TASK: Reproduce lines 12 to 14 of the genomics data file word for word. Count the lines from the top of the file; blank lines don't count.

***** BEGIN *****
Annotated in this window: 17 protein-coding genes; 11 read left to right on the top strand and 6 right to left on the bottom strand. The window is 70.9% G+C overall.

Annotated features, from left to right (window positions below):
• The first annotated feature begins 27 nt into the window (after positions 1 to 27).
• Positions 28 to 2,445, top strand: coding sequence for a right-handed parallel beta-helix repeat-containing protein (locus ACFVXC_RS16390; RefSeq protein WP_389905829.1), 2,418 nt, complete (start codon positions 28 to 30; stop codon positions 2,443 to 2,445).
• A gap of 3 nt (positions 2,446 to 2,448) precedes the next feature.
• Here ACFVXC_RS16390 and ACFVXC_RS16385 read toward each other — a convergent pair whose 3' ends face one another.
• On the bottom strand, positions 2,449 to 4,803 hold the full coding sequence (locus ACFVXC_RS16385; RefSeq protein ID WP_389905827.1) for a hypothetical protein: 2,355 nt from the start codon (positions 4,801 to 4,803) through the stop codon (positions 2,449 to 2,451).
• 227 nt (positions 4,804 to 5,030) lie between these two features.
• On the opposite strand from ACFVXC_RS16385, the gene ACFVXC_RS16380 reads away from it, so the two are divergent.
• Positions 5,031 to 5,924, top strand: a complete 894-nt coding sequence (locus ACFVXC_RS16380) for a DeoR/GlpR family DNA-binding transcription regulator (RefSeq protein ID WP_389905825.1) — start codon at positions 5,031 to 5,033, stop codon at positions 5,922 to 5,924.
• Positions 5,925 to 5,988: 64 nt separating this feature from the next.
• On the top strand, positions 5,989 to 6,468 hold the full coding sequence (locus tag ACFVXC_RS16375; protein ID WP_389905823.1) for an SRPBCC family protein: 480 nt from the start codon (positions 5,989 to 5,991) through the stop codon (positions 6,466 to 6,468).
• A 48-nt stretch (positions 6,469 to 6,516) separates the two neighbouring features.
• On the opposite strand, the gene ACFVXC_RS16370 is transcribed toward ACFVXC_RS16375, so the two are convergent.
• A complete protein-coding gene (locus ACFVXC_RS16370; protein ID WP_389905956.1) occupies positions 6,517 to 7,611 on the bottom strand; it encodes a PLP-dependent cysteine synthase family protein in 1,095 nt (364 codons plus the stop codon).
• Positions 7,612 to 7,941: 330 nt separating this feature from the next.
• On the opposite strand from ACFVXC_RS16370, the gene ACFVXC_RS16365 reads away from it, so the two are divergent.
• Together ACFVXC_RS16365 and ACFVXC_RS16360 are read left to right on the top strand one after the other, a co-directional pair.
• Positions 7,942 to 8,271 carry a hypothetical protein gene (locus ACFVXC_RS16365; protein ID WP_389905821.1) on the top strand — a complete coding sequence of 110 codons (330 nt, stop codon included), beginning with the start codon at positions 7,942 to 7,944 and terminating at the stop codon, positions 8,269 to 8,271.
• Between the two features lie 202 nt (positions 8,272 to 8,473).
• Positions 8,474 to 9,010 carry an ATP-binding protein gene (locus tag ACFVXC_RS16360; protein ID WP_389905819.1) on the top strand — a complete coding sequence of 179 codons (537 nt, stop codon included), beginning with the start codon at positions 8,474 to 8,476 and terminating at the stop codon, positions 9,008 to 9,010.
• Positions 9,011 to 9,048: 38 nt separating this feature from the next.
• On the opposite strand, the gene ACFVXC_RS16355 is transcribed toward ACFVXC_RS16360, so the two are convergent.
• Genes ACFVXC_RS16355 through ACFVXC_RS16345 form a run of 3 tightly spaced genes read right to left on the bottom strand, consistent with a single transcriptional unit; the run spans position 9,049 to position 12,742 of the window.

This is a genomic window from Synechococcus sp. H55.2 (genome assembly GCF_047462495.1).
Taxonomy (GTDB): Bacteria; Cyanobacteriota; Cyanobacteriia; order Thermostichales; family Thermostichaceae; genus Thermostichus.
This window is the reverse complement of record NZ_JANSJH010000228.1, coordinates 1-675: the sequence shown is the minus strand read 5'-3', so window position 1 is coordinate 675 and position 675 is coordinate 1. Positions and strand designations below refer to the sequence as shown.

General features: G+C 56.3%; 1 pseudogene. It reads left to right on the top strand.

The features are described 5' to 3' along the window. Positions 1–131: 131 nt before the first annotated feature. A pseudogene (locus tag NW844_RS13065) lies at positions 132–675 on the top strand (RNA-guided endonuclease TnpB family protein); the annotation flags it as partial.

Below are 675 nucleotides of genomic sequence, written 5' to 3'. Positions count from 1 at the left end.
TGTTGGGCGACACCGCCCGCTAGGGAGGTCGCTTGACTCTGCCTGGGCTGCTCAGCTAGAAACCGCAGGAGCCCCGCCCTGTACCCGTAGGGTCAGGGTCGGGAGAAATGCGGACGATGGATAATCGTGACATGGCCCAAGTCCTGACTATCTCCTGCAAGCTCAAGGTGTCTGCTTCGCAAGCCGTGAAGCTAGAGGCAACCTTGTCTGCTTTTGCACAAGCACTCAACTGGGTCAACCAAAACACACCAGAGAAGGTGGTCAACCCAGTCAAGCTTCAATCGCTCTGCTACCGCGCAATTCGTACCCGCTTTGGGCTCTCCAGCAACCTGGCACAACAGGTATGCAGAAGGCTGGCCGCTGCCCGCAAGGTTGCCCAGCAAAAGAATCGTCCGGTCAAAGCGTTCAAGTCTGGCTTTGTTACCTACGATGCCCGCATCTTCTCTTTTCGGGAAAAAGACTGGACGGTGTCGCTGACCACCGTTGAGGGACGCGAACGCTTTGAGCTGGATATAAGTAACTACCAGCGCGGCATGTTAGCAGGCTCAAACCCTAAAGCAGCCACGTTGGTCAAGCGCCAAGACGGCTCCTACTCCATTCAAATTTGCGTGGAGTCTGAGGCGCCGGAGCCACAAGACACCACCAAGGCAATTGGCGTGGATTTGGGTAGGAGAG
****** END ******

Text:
• On the top strand, positions 5,989 to 6,468 hold the full coding sequence (locus tag ACFVXC_RS16375; protein ID WP_389905823.1) for an SRPBCC family protein: 480 nt from the start codon (positions 5,989 to 5,991) through the stop codon (positions 6,466 to 6,468).
• A 48-nt stretch (positions 6,469 to 6,516) separates the two neighbouring features.
• On the opposite strand, the gene ACFVXC_RS16370 is transcribed toward ACFVXC_RS16375, so the two are convergent.